By Jocelyn R. Uy

Comelec bats for ‘people’s initiative’ to stop political dynasties

Philippine Daily Inquirer
1:39 am | Monday, October 22nd, 2012

The Commission on Elections (Comelec) on Sunday said it was powerless to stop political dynasties because Congress had yet to pass an enabling law for the constitutional prohibition.
But Comelec Chairman Sixto Brillantes Jr. said those “annoyed” by them may resort to a “people’s initiative” or massive signature campaign to prevent their dominance in the country’s political landscape.

Brillantes over the weekend said it was “impossible” for the election body to prevent relatives of incumbent officials from seeking government posts in the 2013 elections.
“We can’t do anything about it,” he said.
“There is no enabling law that prohibits political dynasties even if it is not allowed under the Constitution,” Brillantes said.

The Comelec chief was apparently commenting on a petition filed in the Supreme Court asking the justices to order the poll body to enforce the constitutional ban on political dynasties in the coming national and local balloting.
“We can only administer what is provided by law,” Brillantes said.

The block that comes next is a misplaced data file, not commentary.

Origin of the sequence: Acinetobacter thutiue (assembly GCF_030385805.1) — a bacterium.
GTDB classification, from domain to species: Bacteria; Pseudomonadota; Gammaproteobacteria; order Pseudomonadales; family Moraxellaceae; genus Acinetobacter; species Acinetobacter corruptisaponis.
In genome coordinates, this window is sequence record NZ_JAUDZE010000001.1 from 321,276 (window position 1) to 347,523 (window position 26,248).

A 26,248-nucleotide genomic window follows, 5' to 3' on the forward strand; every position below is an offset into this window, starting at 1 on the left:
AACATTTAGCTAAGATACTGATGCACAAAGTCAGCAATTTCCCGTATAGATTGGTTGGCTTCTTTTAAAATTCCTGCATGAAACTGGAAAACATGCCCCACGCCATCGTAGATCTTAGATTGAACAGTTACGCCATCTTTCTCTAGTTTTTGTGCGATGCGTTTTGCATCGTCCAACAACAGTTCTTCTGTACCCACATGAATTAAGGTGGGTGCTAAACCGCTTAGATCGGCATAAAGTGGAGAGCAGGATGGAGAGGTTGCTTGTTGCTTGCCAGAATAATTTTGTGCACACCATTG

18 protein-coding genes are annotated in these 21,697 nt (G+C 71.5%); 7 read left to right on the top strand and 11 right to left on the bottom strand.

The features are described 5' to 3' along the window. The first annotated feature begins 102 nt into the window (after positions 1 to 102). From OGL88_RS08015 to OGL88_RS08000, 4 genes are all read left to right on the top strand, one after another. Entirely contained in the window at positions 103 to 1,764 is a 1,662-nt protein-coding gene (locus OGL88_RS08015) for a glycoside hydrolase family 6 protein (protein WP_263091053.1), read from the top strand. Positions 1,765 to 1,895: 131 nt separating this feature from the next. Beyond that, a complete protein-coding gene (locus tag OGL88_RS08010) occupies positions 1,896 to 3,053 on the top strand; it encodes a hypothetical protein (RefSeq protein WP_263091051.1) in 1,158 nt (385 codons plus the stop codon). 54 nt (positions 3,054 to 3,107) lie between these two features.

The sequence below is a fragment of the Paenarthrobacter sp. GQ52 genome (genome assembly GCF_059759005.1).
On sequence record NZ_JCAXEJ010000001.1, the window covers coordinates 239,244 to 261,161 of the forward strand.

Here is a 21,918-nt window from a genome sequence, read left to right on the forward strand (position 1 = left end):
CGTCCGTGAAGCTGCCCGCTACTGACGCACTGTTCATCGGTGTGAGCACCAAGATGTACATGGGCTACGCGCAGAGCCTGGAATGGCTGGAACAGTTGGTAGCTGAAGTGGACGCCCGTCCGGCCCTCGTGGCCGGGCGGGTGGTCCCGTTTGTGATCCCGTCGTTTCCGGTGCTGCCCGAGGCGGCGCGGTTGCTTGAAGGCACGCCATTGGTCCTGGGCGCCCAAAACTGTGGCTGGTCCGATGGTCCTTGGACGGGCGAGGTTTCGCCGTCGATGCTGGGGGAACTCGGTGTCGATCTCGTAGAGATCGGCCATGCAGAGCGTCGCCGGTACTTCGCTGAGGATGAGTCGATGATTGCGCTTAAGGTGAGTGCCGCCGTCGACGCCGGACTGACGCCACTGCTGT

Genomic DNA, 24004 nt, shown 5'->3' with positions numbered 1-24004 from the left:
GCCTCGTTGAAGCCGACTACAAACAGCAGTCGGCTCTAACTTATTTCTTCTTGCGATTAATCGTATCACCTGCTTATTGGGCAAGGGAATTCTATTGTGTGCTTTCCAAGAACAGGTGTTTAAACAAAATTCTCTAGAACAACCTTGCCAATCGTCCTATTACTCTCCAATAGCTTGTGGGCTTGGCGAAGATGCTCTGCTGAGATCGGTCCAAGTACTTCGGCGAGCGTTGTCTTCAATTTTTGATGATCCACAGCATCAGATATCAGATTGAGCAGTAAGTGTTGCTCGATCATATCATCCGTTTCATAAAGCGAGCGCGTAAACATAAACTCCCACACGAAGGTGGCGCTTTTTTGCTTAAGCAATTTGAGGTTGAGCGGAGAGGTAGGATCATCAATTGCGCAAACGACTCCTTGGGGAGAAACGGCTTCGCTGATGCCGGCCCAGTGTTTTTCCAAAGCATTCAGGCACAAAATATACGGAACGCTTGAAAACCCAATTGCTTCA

But he suggested that those irked by the presence of political dynasties in the government could employ the constitutional provision on people’s initiative.
“A people’s initiative is the best … real solution to that problem so that it would no longer have to pass through Congress,” Brillantes said, referring to Republic Act No. 6735, the law on people’s initiative and referendum. “Because the Congress will not allow that (banning political dynasties) … they will not do something that will directly affect them,” he added.

Article 17 Section 2 of the Constitution provides that “amendments to the Constitution may likewise be directly proposed by the people through initiative upon a petition of at least 12 percent of the total number of registered voters … .” Brillantes did not explain what constitutional amendment could be proposed to bypass the need for implementing laws.

In a 24-page petition filed in the Supreme Court on Friday, a certain Louis Biraogo lamented how patronage politics “became the rule in the elections,” and a candidate had no chance at winning if he or she did not belong to a political dynasty.

The petitioner noted that the current candidates for the upcoming midterm elections were the “best testament to that political and constitutional mockery.”
“The refusal of the government, the Congress in particular, to fulfill the constitutional prohibition against political dynasties has been a continuing insult to the Filipino people. Something must be done about this anomaly,” Biraogo said.
Congress has also been sitting on the implementing rules of the freedom of information provision in the 1987 Constitution.

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